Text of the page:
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Immigrant Youth Speak Out For Equal Education

by Jenna Vendil 2009-10-20 10:45

Over a year and half ago, young activists and former students in the Portland public schools approached me about the challenges facing immigrant and refugee students and students of color in our public schools.  I met with former students who had gone through the English Language Learners (ELL) track in high school who felt under-supported in their aspirations for college and families who weren’t receiving the proper notification that their kids weren’t receiving credit for the classes they were taking.  I met with advocates who spent the last ten years trying to access data of dropout and completion rates based on race or ethnicity, gender, class year, and free or reduced lunch eligibility from the school department and State Department of Education, but told no such data exists.

As The League became more involved on the issue of educational equity, it became increasingly clear that young voices, especially immigrant experiences, had been left out of the debate around education in our schools.  Many of the students I’ve worked with have the aspirations but lack the opportunities, resources, and support to be truly successful in school and in the community.  These are the stories that need to be heard firsthand by our elected school officials and education leaders—a purpose shared by other advocates like the NAACP and Maine Civil Liberties Union who worked to organize the diversity panel last Wednesday at the Portland School Committee’s workshop.

The panel consisted of current and former students of Portland Public Schools - Jean Paul Kamanzi, Joseph Perez, Kelsey Phillips, and Alfred Jacobs – who spoke about their experiences in our Portland schools to illustrate the challenge and opportunities for educational equity. All students agreed that high school was an exciting time for them.  Portland High School grad and Sudanese immigrant, Alfred described his experiences as a former ELL student who enrolled in college after high school, only to drop out of college because he felt ill-equipped and prepared despite having a high school diploma.  For Jean Paul who also attends PHS, his frustration is that he’s not able to take more challenging classes in math and science because he is an ELL student.  Joseph who was a successful member of the wrestling team when he attended Portland High but eventually dropped out, talked about how the only time he got to see the principal was when he got into trouble.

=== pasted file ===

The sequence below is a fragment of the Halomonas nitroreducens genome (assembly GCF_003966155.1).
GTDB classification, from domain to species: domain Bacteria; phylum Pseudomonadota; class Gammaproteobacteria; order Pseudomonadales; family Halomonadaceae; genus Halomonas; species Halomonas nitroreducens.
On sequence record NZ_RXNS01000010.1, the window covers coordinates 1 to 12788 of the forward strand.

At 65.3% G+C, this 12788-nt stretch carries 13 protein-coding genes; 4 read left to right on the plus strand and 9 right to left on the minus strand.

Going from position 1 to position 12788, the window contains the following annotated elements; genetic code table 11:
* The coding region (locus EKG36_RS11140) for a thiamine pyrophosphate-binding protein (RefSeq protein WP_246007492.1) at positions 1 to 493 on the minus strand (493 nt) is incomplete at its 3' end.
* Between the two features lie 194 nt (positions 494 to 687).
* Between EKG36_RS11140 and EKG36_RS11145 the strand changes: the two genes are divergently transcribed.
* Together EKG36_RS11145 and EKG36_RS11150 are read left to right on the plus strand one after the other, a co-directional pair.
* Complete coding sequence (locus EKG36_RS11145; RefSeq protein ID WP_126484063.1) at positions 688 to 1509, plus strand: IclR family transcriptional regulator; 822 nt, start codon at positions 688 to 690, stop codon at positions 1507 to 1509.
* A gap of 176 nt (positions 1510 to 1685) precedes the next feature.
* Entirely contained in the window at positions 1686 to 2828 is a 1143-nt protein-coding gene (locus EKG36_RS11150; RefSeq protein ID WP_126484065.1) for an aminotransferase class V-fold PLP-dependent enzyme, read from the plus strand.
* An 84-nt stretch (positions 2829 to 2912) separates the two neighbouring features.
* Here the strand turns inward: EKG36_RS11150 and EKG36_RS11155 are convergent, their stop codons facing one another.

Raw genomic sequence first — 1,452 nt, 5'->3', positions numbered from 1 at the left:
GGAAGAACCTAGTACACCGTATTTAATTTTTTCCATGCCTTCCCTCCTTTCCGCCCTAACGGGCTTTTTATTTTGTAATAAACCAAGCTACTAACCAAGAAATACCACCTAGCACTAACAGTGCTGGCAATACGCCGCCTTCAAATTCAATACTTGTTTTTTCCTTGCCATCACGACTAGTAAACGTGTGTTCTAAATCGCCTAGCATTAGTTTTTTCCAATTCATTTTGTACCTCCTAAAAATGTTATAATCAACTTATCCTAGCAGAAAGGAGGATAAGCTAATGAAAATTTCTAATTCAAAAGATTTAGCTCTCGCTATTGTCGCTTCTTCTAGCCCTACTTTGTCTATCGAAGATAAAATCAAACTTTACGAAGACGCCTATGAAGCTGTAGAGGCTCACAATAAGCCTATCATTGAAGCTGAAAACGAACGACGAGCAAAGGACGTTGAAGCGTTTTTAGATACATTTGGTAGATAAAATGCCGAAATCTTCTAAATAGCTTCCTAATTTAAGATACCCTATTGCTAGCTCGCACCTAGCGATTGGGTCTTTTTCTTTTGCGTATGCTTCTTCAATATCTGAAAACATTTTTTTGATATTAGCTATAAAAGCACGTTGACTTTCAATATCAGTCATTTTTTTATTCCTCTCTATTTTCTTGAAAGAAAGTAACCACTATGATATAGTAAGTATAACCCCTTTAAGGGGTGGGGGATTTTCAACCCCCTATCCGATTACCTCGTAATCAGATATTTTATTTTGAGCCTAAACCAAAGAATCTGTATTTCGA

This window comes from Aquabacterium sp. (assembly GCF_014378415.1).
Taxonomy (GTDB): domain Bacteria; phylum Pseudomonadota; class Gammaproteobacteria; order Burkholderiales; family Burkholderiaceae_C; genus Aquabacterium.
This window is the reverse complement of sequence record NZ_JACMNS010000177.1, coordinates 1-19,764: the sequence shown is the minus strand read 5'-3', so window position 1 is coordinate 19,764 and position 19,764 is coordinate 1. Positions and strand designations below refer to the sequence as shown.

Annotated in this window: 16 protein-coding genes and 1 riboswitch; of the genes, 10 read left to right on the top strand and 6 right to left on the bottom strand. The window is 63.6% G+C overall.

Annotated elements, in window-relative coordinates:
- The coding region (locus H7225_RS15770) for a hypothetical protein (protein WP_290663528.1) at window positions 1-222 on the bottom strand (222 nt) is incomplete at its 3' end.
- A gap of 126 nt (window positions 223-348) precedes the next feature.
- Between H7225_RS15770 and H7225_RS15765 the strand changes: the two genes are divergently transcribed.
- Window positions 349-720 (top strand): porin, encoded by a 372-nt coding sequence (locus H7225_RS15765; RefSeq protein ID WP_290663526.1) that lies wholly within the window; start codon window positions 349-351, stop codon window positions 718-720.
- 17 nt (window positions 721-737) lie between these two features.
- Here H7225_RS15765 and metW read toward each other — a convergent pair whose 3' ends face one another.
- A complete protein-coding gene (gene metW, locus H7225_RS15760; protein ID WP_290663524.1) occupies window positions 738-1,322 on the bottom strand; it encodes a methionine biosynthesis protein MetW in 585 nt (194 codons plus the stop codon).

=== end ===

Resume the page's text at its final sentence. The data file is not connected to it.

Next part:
Our public schools are our most vital areas of investment—it has potential to be the greatest equalizer for our most vulnerable families.  It's possible for Portland to become a model district in which all students are prepared to learn actively, think critically, and pursue even greater successes after graduation.  We have the opportunity to provide the training, support, and tools needed for all our youth to be successful, productive members of our community.  It’s not okay that our public schools fail to meet the needs of our young people.

With a new superintendent and a fresh School Committee, there’s hope for education advocates to participate in meaningful dialogue to reduce race and class inequalities in our educational system.  Teachers and former community advocates have made equity and diversity a critical part of their work in education, but this work needs the increased support of the superintendent, school committee, and the principals.  We look forward to taking the next steps needed to ensure all our students are learning for their future. 

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